The IMF Calls In Brussels For Fiscal Rules In Europe To Be Applied According To The Debt Of Each Country

european union flag

The International Monetary Fund (IMF) believes that the debate on whether or not to return to fiscal rules in the European Union is more timely than ever. Now the continent is going through a “second economic crisis” due to the war in Ukraine, after a first one due to the pandemic from which we have not yet recovered.

Gita Gopinath, deputy director general of the IMF, said the new fiscal rules that will come into force when the escape clause of the Stability and Growth Pact is deactivated “will have to be simpler, should seek balance in the medium term depending on the levels of public debt of each country and should allow for more autonomy at the national level”. Gopinath was participating in the Brussels Economic Forum in the EU capital.

“There is a lot of spending on the agenda and given that we live in a world that has suffered an economic shock, it is important that countries have solid medium-term fiscal plans demonstrating that they will return to reasonable levels of spending after the crisis. And in this sense the debate on fiscal rules is very important and must be assessed in the current context in which debt levels are very high,” she said.

Spain, with a public debt of 118.4% of GDP at end-2021, is one of the countries that have repeatedly been asked to prepare a medium-term fiscal consolidation plan. The Bank of Spain and the Independent Authority for Fiscal Responsibility (AIReF) are amongst the institutions that have advised it to do so. However, the Ministry of Finance has always argued that it was not the right time to tackle this task.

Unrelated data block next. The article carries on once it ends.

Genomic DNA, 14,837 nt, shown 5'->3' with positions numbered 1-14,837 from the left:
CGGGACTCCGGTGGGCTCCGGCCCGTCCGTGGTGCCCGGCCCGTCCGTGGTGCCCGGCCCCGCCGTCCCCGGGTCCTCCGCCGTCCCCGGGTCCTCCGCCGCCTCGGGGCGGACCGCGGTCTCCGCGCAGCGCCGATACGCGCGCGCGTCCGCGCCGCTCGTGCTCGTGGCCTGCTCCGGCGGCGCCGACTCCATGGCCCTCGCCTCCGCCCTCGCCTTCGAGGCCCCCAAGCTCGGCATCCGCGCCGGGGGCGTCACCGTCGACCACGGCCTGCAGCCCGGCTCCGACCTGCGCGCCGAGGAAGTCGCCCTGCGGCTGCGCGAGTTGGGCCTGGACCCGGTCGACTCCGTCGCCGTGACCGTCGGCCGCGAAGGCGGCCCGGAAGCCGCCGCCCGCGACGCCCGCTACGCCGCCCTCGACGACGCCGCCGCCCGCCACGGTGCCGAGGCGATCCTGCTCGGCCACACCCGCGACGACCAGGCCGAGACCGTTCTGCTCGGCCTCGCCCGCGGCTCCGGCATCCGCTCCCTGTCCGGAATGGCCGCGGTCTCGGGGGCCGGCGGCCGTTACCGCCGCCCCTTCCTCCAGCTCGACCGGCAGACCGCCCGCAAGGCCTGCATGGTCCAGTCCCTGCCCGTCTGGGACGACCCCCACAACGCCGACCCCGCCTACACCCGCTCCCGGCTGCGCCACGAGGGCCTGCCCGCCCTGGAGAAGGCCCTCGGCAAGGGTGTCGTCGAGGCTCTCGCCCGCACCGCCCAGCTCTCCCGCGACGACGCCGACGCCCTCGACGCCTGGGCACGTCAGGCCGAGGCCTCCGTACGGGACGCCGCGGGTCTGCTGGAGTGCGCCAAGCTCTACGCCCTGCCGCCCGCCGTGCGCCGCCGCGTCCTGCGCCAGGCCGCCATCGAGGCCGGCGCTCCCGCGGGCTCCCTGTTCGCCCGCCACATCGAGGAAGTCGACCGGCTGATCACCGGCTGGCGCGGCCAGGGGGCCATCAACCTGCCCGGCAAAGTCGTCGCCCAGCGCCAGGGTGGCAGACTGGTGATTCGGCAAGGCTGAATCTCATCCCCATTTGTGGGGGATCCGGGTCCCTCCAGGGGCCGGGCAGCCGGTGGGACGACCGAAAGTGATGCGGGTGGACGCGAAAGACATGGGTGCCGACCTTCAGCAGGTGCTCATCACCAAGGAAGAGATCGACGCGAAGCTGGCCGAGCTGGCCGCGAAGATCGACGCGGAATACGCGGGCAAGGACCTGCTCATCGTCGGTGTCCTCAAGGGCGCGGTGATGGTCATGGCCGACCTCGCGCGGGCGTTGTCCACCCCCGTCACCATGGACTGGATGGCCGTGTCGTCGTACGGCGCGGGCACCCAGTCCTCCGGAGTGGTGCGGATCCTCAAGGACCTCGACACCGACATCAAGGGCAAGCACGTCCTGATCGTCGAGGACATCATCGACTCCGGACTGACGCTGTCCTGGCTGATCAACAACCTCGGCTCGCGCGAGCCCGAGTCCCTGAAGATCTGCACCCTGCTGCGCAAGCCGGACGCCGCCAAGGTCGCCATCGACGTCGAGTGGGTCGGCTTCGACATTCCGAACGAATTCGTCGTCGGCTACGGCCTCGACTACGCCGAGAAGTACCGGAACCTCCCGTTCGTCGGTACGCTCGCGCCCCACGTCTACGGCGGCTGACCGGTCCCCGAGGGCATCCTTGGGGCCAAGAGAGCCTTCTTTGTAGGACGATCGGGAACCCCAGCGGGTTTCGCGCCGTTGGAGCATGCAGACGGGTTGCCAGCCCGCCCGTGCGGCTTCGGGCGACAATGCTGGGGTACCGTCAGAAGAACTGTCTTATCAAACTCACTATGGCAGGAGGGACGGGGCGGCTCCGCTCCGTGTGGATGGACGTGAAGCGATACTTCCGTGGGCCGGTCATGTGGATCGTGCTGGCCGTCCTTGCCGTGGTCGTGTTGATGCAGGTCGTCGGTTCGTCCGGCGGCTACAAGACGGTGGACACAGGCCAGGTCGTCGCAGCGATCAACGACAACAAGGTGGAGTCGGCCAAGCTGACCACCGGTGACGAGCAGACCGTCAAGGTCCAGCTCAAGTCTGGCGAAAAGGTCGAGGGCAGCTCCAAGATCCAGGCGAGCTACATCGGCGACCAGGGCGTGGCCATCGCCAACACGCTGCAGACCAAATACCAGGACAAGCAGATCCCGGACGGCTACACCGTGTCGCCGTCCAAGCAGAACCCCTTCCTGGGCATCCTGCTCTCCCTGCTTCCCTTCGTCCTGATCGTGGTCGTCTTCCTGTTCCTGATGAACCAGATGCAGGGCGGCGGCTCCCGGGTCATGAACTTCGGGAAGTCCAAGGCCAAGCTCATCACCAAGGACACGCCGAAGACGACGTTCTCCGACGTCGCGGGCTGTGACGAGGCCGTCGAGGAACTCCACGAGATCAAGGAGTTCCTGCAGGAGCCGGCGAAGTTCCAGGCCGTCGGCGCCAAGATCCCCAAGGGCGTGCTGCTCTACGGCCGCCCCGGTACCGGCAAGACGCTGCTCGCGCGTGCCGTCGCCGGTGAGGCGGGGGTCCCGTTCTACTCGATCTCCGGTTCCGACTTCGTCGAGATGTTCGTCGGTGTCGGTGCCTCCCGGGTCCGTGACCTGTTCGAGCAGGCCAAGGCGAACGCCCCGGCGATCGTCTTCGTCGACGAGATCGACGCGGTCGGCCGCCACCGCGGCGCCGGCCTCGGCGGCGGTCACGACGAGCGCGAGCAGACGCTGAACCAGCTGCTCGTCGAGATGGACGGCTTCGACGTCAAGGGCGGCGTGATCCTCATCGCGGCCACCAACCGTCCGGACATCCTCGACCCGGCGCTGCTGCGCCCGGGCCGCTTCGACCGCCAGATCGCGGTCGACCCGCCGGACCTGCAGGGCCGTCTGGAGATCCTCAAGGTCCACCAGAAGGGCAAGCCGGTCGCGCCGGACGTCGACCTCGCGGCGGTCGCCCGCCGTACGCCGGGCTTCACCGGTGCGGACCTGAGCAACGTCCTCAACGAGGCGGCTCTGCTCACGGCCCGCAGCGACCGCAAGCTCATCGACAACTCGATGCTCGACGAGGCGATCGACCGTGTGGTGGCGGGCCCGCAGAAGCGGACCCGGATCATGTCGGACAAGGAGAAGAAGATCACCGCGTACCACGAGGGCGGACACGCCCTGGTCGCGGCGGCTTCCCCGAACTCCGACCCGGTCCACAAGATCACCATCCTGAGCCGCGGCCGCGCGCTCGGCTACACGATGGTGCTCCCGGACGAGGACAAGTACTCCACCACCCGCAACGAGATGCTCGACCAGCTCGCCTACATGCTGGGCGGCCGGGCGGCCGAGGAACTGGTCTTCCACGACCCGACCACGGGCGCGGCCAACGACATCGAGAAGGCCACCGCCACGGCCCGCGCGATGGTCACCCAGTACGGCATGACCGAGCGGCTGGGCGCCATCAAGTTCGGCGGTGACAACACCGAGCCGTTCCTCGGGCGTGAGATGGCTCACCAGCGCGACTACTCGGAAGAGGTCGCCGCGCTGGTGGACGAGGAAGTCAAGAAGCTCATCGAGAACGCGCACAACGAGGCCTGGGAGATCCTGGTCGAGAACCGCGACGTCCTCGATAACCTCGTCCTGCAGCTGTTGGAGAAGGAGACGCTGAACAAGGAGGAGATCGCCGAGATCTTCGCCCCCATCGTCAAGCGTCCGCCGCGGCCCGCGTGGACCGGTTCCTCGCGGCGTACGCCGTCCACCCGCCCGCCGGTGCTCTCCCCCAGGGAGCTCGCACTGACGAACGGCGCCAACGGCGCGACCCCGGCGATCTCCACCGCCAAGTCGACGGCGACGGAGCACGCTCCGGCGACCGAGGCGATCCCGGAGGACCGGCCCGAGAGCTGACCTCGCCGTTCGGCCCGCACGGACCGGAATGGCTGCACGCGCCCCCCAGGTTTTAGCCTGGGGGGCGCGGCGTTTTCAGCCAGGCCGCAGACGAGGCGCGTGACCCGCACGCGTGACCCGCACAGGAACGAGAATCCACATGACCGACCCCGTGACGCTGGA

Paolo Gentiloni, Commissioner for Economic Affairs, agreed with the IMF spokeswoman that the new fiscal rules must ensure a “gradual reduction of debt without interrupting growth”, improve the level of responsibility of each country and be simpler.

“The Next Generation mechanism can be an example to look at, because it is a method where we have country ownership of each plan, a lot of negotiation between countries and the Commission and then implementation and monitoring by the Commission. This method can be useful for fiscal policy in the medium term, making debt reduction more real than it is on paper”, the Commissioner pointed out. And he recalled that a few weeks ago countries “as different” as Spain and the Netherlands presented a joint proposal to reform these rules. Specifically, they defended the creation of “country-specific consolidation strategies that are realistic, gradual, but ambitious and compatible with economic growth and job creation, inspired by the governance of the Next Generation EU instruments”.

About the Author

The Corner
The Corner has a team of on-the-ground reporters in capital cities ranging from New York to Beijing. Their stories are edited by the teams at the Spanish magazine Consejeros (for members of companies’ boards of directors) and at the stock market news site Consenso Del Mercado (market consensus). They have worked in economics and communication for over 25 years.